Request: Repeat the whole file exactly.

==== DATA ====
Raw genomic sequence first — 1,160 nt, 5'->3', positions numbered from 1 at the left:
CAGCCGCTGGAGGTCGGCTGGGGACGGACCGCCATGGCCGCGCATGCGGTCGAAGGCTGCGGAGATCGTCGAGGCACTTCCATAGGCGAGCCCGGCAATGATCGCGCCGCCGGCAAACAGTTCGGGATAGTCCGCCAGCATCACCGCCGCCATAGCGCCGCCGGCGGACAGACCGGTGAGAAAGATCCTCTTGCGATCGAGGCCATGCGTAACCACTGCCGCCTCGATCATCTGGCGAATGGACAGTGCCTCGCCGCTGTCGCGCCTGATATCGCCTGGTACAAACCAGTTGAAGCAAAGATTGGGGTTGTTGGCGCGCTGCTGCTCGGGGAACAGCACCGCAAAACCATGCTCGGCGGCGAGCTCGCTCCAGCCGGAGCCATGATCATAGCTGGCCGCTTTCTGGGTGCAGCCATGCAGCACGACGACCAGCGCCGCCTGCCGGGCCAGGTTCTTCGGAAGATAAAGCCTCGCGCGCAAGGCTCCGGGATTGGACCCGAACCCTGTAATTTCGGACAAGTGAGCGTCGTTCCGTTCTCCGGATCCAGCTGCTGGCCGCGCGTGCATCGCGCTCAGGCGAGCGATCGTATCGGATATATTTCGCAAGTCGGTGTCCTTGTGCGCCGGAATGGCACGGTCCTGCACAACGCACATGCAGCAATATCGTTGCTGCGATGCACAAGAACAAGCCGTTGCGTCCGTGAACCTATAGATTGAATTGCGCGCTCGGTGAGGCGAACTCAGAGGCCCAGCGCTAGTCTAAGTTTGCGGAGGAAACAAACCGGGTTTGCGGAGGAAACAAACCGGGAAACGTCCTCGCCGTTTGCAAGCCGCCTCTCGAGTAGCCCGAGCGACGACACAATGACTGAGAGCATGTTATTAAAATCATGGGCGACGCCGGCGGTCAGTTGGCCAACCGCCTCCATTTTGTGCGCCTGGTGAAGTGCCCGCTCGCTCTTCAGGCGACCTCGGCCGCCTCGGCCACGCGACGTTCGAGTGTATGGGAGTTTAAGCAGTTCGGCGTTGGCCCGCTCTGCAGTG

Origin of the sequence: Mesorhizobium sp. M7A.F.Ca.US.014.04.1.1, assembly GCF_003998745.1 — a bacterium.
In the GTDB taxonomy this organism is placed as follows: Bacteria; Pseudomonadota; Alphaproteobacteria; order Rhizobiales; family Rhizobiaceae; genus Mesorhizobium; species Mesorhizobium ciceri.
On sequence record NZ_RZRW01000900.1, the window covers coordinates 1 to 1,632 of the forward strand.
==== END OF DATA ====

Raw genomic sequence first — 1,160 nt, 5'->3', positions numbered from 1 at the left:
CAGCCGCTGGAGGTCGGCTGGGGACGGACCGCCATGGCCGCGCATGCGGTCGAAGGCTGCGGAGATCGTCGAGGCACTTCCATAGGCGAGCCCGGCAATGATCGCGCCGCCGGCAAACAGTTCGGGATAGTCCGCCAGCATCACCGCCGCCATAGCGCCGCCGGCGGACAGACCGGTGAGAAAGATCCTCTTGCGATCGAGGCCATGCGTAACCACTGCCGCCTCGATCATCTGGCGAATGGACAGTGCCTCGCCGCTGTCGCGCCTGATATCGCCTGGTACAAACCAGTTGAAGCAAAGATTGGGGTTGTTGGCGCGCTGCTGCTCGGGGAACAGCACCGCAAAACCATGCTCGGCGGCGAGCTCGCTCCAGCCGGAGCCATGATCATAGCTGGCCGCTTTCTGGGTGCAGCCATGCAGCACGACGACCAGCGCCGCCTGCCGGGCCAGGTTCTTCGGAAGATAAAGCCTCGCGCGCAAGGCTCCGGGATTGGACCCGAACCCTGTAATTTCGGACAAGTGAGCGTCGTTCCGTTCTCCGGATCCAGCTGCTGGCCGCGCGTGCATCGCGCTCAGGCGAGCGATCGTATCGGATATATTTCGCAAGTCGGTGTCCTTGTGCGCCGGAATGGCACGGTCCTGCACAACGCACATGCAGCAATATCGTTGCTGCGATGCACAAGAACAAGCCGTTGCGTCCGTGAACCTATAGATTGAATTGCGCGCTCGGTGAGGCGAACTCAGAGGCCCAGCGCTAGTCTAAGTTTGCGGAGGAAACAAACCGGGTTTGCGGAGGAAACAAACCGGGAAACGTCCTCGCCGTTTGCAAGCCGCCTCTCGAGTAGCCCGAGCGACGACACAATGACTGAGAGCATGTTATTAAAATCATGGGCGACGCCGGCGGTCAGTTGGCCAACCGCCTCCATTTTGTGCGCCTGGTGAAGTGCCCGCTCGCTCTTCAGGCGACCTCGGCCGCCTCGGCCACGCGACGTTCGAGTGTATGGGAGTTTAAGCAGTTCGGCGTTGGCCCGCTCTGCAGTG

Origin of the sequence: Mesorhizobium sp. M7A.F.Ca.US.014.04.1.1, assembly GCF_003998745.1 — a bacterium.
In the GTDB taxonomy this organism is placed as follows: Bacteria; Pseudomonadota; Alphaproteobacteria; order Rhizobiales; family Rhizobiaceae; genus Mesorhizobium; species Mesorhizobium ciceri.
On sequence record NZ_RZRW01000900.1, the window covers coordinates 1 to 1,632 of the forward strand.